Economists admit that the last 60 days of each year will define the profits for most retailers for the entire year of selling. They seem to think that such an imbalance is perfectly reasonable, mostly because it’s been that way for the memorable past. The advertising-driven avalanche of gifts to proveour love for friends, neighbors and family has become a staple of the market and none dare question a system that barely maintains itself for most of the year before seeing any profit from their labors. The very idea of a business that turns a steady, modest profit all year is ridiculed as nostalgia for a century long past, before modern marketing altered our behavior into the current neurotic spending compulsion triggered by the seasonal décor.
And what is it all about, anyway?
The followers of Jesus, fervid though their belief may be, just aren’t enough of a market share to support all the economic expansion needed to preserve the nation. The need for a gift-oriented focus was satisfied by the elevation to trademark jolly old St. Nick with a sack of presents over his shoulder. Surely a beaming gnome showering largesse on the children could raise the gross receipts. For the disbeliveers among us, the creation of sub-heroic figures further encouraged merchandising lines to tempt customers. Frosty the Snowman, Rudolph the Red-Nosed Reindeer, even the Grinch (whose theft of the holiday failed to halt the hypocrisy) becomes a beloved character in the pageant of presents.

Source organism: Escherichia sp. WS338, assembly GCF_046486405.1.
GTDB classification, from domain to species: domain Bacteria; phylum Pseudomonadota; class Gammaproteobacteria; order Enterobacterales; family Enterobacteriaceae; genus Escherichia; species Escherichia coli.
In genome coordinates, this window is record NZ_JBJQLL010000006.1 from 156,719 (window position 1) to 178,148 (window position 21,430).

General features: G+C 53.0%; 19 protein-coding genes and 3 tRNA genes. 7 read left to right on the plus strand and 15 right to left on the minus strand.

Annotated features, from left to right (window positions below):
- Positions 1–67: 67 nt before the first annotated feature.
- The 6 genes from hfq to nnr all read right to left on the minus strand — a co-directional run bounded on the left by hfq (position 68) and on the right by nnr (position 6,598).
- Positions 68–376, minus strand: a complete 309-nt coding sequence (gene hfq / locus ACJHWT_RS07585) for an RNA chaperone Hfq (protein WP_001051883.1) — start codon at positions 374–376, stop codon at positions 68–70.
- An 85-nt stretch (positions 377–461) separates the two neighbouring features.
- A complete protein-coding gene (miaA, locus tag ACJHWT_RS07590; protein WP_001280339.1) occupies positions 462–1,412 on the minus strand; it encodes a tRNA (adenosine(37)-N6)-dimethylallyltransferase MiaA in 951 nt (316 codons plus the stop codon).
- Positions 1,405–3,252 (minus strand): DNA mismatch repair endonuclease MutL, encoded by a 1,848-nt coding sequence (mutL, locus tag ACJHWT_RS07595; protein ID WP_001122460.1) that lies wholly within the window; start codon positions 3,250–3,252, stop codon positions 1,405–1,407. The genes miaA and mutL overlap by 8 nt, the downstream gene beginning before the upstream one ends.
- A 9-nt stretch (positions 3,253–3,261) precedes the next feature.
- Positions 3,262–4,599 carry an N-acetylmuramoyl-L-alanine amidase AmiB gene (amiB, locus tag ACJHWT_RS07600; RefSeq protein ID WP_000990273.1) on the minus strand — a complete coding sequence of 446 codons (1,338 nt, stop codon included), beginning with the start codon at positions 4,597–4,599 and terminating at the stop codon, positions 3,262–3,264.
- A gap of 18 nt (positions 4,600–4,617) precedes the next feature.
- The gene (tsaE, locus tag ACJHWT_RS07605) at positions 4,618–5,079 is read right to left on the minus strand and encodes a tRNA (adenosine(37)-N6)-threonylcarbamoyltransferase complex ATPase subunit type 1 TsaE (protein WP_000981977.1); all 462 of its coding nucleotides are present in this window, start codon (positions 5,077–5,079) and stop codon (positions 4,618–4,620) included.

The culmination of all these trends is now on display in the business pages of your daily fish wrapper, with politicians and patriots preaching their gospel of consumption as salvation. From the president on down to local pundits, the sermon is spend our way out of the recession, using borrowed money and credit cards to finance the celebration. Come the new year and its accumulated bills, we’ll all know better, but for now we celebrate our economy by buying.
Charge! It’s your patriotic duty.
“Travus T. Hipp” is a 40-year veteran radio commentator with six stations in California carrying his daily version of the news and opinions. “The Poor Hippy’s Paul Harvey,” Travus is a member of the Nevada Broadcasters Hall of Fame, but unemployable in the Silver State due to his eclectic political views.